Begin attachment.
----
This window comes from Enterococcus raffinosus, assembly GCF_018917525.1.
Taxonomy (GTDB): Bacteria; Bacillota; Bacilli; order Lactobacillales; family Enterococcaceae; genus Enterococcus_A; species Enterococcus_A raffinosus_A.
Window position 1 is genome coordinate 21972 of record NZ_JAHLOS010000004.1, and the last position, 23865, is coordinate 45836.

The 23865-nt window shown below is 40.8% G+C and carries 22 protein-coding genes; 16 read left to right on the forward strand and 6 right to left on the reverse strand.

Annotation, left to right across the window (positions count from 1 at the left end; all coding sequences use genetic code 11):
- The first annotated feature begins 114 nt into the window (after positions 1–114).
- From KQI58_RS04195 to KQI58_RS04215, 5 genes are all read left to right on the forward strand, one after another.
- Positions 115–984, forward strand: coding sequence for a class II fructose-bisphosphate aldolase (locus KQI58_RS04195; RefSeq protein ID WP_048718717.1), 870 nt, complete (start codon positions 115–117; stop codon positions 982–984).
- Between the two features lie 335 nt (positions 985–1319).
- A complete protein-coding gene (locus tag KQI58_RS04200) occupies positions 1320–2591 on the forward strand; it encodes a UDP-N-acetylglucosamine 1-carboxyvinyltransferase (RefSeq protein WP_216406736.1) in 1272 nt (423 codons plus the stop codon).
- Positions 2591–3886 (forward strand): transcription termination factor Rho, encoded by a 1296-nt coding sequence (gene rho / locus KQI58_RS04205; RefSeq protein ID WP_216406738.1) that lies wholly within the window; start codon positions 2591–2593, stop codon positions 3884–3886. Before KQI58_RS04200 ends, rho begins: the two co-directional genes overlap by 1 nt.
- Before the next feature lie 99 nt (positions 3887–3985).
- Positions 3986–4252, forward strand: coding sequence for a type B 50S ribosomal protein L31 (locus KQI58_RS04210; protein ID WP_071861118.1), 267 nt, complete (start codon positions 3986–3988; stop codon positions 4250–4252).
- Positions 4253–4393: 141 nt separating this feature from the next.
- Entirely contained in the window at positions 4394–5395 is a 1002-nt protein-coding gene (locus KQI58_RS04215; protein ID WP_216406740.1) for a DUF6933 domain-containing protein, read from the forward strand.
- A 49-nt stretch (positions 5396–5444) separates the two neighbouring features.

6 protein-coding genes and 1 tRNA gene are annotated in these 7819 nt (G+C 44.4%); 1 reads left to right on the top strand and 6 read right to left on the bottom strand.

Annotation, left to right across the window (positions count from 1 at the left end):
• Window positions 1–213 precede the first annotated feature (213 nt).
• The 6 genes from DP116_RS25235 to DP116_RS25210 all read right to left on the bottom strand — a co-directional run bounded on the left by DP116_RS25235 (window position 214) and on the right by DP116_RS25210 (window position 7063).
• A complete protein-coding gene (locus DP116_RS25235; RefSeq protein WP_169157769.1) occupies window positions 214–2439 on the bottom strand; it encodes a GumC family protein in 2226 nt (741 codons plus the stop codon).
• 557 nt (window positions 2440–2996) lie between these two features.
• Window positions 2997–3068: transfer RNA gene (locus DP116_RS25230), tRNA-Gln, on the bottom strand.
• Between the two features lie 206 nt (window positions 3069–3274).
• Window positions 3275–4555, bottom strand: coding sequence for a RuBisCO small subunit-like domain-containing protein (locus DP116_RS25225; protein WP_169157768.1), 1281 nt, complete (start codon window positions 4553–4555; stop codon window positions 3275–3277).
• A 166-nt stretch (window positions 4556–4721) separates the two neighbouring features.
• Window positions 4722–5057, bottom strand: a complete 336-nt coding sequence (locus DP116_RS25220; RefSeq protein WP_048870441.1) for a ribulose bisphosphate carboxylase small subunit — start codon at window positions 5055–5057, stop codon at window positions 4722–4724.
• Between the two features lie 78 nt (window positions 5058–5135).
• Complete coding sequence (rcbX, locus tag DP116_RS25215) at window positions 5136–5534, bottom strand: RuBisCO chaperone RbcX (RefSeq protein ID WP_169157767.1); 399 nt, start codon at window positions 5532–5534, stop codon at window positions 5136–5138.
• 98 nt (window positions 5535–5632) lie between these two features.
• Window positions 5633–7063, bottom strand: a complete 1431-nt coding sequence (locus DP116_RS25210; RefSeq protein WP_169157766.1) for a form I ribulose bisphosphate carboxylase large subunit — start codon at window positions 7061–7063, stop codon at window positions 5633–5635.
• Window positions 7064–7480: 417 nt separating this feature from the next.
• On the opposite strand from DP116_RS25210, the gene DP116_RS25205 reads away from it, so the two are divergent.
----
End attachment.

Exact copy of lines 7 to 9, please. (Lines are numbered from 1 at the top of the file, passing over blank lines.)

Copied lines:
- From KQI58_RS04195 to KQI58_RS04215, 5 genes are all read left to right on the forward strand, one after another.
- Positions 115–984, forward strand: coding sequence for a class II fructose-bisphosphate aldolase (locus KQI58_RS04195; RefSeq protein ID WP_048718717.1), 870 nt, complete (start codon positions 115–117; stop codon positions 982–984).
- Between the two features lie 335 nt (positions 985–1319).